[Milton-L] swerving

jfleming at sfu.ca jfleming at sfu.ca
Tue Sep 25 15:45:29 EDT 2007


You effectively illuminate the dependence of your proposed reading (and
similar such readings) on a mysteriously pre-hermeneutic understanding (of
What Milton Must Have Meant). Accompanying the latter appear to be a
didactic authoritarianism, and an irritated contempt for dialogue. All of
which, in my opinion, Milton constructs in _PL_ as Satanic. 

As you suggest, on your reading, as on Fish's (who broadens the point to the
whole plane of the text), whether or not a given line has or merits a comma
simply doesn't matter. But this seems to me a gross misunderstanding of what
does and does not matter in philological inquiry. I would propose that
punctuation, in some circumstances, does; but that the material origins of
the universe (to take us back to where we started), in most circumstances,
do not.

JD Fleming

On Tue, 25 Sep 2007 14:04:05 -0400 milton-l at lists.richmond.edu wrote:
> This fine catalogue --"the ostensibly nonsensical, the paradoxical, the 
> mercurial, the polysemous"-- which Fleming applies to Milton's rhetoric 
> seems not dissimilar to characterizations of Chaos he and others have 
> offered recently.
> 
> Now Fish makes the rhetorical effect of PL a judgment or disclosure of the

> reader's sin. Please correct me if I don't have that right.  But, if so, 
> mustn't we then formulate thus: Milton has created a text whose 
> (nonsensical, etc..... polysemous...) rhetoric provides just the sort of 
> fertile (and illusory) psychological environment for us sinners as Chaos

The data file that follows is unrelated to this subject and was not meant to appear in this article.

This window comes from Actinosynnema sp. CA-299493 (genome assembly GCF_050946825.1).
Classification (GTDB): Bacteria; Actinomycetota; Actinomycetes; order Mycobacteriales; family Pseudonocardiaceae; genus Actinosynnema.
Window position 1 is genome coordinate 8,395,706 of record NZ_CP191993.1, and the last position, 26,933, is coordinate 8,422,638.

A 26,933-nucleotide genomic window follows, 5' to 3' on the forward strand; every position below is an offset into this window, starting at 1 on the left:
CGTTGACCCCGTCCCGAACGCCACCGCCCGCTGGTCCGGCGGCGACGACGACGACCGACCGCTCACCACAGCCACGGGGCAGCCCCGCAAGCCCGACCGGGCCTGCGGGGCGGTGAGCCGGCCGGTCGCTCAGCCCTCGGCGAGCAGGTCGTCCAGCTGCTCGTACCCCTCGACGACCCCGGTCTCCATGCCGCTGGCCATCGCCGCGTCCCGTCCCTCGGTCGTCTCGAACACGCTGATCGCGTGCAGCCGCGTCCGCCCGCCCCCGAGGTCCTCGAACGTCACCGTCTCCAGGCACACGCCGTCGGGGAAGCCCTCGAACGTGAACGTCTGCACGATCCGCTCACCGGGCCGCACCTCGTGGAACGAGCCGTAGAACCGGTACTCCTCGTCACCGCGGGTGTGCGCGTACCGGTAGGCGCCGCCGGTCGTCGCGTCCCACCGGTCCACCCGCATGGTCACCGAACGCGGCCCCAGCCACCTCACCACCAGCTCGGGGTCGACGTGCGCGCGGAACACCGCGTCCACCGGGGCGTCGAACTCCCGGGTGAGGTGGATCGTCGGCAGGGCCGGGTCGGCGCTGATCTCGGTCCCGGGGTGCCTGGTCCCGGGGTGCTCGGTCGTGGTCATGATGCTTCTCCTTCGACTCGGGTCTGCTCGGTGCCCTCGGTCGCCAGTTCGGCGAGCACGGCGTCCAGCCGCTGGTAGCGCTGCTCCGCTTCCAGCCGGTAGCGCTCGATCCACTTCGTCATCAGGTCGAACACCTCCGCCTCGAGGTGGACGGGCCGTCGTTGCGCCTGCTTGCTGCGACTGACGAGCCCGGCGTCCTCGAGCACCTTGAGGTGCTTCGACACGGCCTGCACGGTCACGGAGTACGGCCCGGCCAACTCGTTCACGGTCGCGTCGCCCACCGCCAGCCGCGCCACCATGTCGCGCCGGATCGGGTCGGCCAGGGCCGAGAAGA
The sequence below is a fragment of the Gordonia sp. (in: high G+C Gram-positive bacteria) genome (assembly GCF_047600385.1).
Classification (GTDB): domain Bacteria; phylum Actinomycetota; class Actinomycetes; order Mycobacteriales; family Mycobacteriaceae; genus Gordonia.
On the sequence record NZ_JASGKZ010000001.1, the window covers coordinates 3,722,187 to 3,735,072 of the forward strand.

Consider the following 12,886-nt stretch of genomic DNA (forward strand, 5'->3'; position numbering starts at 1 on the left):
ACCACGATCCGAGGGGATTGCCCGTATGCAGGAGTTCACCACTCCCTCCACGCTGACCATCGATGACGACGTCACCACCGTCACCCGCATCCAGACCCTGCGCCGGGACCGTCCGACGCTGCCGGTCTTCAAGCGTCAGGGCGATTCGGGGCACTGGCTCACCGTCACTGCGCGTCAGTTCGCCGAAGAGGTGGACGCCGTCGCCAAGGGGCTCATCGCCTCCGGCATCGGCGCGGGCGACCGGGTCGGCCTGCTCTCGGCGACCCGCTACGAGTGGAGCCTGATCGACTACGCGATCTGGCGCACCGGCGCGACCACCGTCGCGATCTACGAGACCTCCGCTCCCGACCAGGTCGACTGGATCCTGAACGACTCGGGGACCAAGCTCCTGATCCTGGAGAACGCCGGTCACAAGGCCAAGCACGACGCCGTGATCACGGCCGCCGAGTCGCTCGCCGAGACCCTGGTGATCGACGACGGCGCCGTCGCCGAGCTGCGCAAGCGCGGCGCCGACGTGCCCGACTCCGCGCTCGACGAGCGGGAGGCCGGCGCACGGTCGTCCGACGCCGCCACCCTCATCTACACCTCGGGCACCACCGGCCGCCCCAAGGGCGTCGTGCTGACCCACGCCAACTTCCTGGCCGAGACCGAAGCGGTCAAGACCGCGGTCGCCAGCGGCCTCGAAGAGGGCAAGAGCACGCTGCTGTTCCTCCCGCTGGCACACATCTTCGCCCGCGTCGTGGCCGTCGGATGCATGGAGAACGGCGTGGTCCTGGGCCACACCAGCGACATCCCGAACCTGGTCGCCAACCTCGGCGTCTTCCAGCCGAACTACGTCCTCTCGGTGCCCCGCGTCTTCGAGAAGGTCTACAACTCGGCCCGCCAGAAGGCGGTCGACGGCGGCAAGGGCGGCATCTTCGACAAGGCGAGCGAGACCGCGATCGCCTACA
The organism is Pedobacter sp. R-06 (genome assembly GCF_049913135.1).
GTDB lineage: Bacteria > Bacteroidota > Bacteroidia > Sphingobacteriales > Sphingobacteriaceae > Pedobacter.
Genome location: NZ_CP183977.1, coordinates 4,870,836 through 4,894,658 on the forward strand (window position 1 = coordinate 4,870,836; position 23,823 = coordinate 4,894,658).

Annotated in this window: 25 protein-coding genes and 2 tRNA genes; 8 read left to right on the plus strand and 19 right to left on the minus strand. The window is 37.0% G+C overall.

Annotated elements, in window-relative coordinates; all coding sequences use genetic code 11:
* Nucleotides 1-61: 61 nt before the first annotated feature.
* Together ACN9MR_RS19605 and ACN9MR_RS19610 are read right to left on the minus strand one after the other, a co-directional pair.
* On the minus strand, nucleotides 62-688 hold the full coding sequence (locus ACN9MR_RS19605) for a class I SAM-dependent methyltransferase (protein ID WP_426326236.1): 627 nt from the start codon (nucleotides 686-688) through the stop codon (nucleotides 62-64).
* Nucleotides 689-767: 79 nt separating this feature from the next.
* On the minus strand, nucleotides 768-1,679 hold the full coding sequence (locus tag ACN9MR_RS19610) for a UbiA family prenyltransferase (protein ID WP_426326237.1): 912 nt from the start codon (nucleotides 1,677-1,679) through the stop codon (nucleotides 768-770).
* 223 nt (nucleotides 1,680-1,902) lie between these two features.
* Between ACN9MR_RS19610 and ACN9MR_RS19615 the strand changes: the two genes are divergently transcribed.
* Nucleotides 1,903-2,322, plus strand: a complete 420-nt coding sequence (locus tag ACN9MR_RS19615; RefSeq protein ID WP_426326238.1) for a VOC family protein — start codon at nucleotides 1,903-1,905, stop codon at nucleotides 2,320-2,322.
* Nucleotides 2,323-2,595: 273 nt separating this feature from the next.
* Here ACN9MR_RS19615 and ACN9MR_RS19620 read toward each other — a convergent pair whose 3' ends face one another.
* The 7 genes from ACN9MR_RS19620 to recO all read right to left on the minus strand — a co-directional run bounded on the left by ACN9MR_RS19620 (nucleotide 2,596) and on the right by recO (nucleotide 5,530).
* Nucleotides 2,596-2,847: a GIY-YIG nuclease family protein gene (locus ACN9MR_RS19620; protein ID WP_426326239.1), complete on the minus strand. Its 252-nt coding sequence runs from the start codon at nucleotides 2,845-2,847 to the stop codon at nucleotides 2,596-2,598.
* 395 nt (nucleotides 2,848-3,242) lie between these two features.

> provides for Satan?
> 
> This line of thought would suggest that those who, with Fleming, enjoy and

> discover and prefer the nonsensical/mercurial/etc. spaces&qualities of 
> Paradise Lost are of one party, perceiving the poem and their own place in

> it as Satan perceives Chaos.	Better to reign in Polysemy than serve in 
> Faith. While another party doubts not in the end (and perhaps not even in 
> the beginning) but that "warne him beware / He swerve not too secure"
> means 
> simply "warne him beware / He swerve not, too secure." Milton leaves the 
> comma out so that the text can play its winnowing role, but to the fit 
> audience, comma or no comma, "simply doesn't matter."
> 
> Carl
> 
> 
> 
> 
> ----- Original Message ----- 
> From: <jfleming at sfu.ca>
> To: <milton-l at lists.richmond.edu>
> Sent: Tuesday, September 25, 2007 9:58 AM
> Subject: Re: [Milton-L] swerving
> 
> 
> > In my opinion, the ostensibly nonsensical -- the paradoxical, the 
> > mercurial,
> > the polysemous, etc. -- is precisely appropriate to the
> extraordinary task
> > of representing unfallen freedom.
> >
> > And it is freedom, isn't it? JDF
> >
> > 
> 
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James Dougal Fleming
Department of English
Simon Fraser University
(778)-782-4713
cell: 778-865-0926

Nicht deines, einer Welt.


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